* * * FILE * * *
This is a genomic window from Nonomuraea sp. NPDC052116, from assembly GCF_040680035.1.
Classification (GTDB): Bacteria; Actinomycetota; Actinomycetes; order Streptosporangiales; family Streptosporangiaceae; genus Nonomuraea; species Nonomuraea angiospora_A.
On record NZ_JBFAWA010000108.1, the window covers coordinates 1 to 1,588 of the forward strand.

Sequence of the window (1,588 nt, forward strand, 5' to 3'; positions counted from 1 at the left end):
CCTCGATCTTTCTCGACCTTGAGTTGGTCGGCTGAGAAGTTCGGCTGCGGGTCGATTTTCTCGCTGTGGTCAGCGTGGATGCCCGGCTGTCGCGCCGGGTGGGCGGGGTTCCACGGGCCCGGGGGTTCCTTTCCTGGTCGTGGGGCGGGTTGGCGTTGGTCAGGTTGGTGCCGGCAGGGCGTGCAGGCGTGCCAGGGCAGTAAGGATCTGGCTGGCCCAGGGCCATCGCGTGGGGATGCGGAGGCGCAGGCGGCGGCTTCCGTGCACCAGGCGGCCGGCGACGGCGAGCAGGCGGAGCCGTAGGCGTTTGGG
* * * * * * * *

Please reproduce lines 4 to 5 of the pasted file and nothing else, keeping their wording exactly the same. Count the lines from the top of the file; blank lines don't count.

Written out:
Sequence of the window (1,588 nt, forward strand, 5' to 3'; positions counted from 1 at the left end):
CCTCGATCTTTCTCGACCTTGAGTTGGTCGGCTGAGAAGTTCGGCTGCGGGTCGATTTTCTCGCTGTGGTCAGCGTGGATGCCCGGCTGTCGCGCCGGGTGGGCGGGGTTCCACGGGCCCGGGGGTTCCTTTCCTGGTCGTGGGGCGGGTTGGCGTTGGTCAGGTTGGTGCCGGCAGGGCGTGCAGGCGTGCCAGGGCAGTAAGGATCTGGCTGGCCCAGGGCCATCGCGTGGGGATGCGGAGGCGCAGGCGGCGGCTTCCGTGCACCAGGCGGCCGGCGACGGCGAGCAGGCGGAGCCGTAGGCGTTTGGG